Fig. 1: All four of these layouts contain the same furniture, except for the red futon, which is mysteriously absent from the Yoga Zone layout. Maybe it slithered its way into another room.

2a-yoga.png

Fig. 2a: An example “yoga” layout, where the center of the room is cleared. These 3D views were generated using the program “Sweet Home 3D” (http://www.sweethome3d.com/) on the Mac.

2b-poker.png

Fig. 2b: A “poker night” layout, featuring seating is arranged around an uncomfortably-low coffee table.

 

2c-movie.png

Fig. 2c: A “movie night” configuration that focuses on the television.

Method of implementation:

Each furniture leg would sit atop a motorized omni-directional wheel.

Any time you need to reconfigure a room, you just push a single button (perhaps labeled “THANKSGIVING DINNER” or “YOGA STUDIO”), and the furniture rolls into the pre-determined new configuration.

The furniture would need a few sensors in it, so that it would be able to detect unexpected obstacles / pets / etc. in the way.

It might be annoying to keep your furniture batteries charged, so the motorized furniture could automatically seek out power outlets and charge itself overnight while the homeowner is sleeping. (As a proof-of-concept of this idea, the Roomba vacuuming robot is capable of automatically returning itself to a charging station.)

2d-default.png

Fig. 2d: This is what the room above might look like in an awkward but perhaps “good enough” default configuration that isn’t optimized for any specific use case.

Conclusion:

You should throw out all of your existing furniture and get new Internet-connected furniture with powered wheels.

The problem of dealing with plugged-in electronics (like a television or set of speakers) is left as an exercise to the reader.

PROS: Even a small apartment can now feel enormous, since it can be reconfigured for every use case.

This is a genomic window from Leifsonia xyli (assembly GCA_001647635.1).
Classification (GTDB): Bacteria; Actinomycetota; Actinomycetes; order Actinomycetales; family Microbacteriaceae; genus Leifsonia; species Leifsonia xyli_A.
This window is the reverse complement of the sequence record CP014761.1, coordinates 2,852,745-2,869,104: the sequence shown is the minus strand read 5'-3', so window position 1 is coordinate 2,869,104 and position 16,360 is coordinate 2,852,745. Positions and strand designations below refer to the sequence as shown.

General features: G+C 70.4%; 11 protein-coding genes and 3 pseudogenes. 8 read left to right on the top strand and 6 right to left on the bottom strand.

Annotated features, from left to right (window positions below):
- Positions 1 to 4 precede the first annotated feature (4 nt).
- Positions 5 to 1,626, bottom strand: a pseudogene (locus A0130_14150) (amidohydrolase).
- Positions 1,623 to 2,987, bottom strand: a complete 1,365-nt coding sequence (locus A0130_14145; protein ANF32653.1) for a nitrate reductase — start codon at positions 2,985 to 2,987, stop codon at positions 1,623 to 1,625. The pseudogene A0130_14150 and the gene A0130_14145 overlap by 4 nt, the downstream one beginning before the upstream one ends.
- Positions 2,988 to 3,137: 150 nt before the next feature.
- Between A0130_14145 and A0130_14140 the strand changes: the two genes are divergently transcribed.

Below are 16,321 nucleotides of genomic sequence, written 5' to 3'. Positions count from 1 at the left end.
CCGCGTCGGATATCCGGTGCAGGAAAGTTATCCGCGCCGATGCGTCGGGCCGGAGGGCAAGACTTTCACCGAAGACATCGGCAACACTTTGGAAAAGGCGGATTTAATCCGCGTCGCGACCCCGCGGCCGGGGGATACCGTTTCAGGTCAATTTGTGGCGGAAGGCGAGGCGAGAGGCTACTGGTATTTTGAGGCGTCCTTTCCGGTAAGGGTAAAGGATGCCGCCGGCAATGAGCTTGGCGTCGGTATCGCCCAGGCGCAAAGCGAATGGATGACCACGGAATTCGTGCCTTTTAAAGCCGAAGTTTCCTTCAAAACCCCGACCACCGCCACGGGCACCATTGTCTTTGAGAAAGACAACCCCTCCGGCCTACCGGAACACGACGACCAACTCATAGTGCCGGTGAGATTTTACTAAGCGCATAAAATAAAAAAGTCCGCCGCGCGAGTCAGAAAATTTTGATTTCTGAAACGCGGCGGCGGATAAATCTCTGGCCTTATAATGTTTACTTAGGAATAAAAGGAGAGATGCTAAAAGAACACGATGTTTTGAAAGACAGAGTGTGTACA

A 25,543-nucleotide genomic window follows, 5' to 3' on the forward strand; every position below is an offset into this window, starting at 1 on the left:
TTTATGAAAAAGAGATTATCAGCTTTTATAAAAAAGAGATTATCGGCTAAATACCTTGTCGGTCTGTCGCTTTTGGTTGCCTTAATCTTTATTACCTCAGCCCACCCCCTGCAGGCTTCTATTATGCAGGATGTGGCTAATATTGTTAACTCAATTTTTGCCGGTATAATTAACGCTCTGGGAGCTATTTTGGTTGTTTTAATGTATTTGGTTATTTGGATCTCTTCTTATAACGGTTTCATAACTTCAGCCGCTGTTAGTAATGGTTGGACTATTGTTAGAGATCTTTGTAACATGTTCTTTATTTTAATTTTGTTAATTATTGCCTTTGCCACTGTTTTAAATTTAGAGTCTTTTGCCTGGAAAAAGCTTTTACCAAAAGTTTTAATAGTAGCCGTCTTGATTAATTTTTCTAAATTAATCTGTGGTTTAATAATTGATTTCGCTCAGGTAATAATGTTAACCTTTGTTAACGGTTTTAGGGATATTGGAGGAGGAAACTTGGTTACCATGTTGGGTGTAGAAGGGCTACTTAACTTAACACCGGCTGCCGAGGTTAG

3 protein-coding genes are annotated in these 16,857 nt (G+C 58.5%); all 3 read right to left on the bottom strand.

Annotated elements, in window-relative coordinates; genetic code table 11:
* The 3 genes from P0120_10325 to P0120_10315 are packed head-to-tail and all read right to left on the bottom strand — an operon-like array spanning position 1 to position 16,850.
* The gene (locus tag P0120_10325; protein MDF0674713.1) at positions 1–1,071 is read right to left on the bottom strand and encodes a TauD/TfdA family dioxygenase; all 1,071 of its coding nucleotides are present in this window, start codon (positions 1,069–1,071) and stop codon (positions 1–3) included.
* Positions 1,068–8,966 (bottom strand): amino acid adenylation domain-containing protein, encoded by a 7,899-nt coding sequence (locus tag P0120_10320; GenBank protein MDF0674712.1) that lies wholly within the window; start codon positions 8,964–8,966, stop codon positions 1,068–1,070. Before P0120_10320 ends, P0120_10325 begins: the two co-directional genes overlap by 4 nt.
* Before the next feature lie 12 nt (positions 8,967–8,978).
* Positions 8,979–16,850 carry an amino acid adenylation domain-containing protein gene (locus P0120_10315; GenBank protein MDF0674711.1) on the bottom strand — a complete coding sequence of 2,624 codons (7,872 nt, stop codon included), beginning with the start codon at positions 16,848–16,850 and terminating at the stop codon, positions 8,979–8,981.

CONS: This “Internet of things” furniture will probably be hacked by someone who will randomly move your furniture around just for amusement.

Your chair is KILLING YOU! With its lack of artistic sophistication, I mean. Throw all your useless and harmful furniture into a huge bonfire, then replace it with eco-friendly low-polygon furniture for the health-conscious and trendy consumer.

Background:

Early 3D games used a relatively small number of polygons to create a blocky “low-poly” approximation of a game environment.

Three styles that occasionally come close to the low-poly look are:

But none of these styles are specifically aiming to minimize the number of visible surfaces in a building or interior.

Proposal:

In order to bring the “1996 Playstation graphics” look to interior design, the following easy-to-assemble low-polygon furnishings are proposed:

 

low-poly-chair

Fig. 1: At left, we see a normal chair. On the right, the number of visible surfaces has been reduced to almost the bare minimum. The chair on the right could easily be rendered by a Nintendo 64.

chair-trianglesFig. 2: Even this blocky chair still consists of 32 triangles. For computer-related reasons, surfaces are counted in triangles (the most minimalist polygon) rather than rectangles. Note that this chair essentially consists of three stretched-out cubes. Normally that would result in 36 triangles (3 cubes * 6 faces/cube * 2 triangles / face = 36 triangles), but we have saved a few triangles by merging the cubes in this way.

lamp-low-poly

Fig. 3: The standard lamp (left) can be converted into a low-poly lamp (right). The cord is unaffected—a segmented low-poly cord would unfortunately violate the electrical safety codes in most jurisdictions.

 

lamp-triangles

Fig. 4: The lamp above can be reduced to 21 surface-facing triangles if we allow the base (labeled “1*”) to be a single triangle.

PROS: This never-before-seen look combines minimalism with early-3D nostalgia in a way that is appealing to everyone.

CONS: Only slightly different from existing furniture you can get at IKEA, so differentiation of this style from “the cheapest possible furniture” style may be difficult. Safety regulations prevent the use of low-poly stylings everyone (e.g. in electrical cords).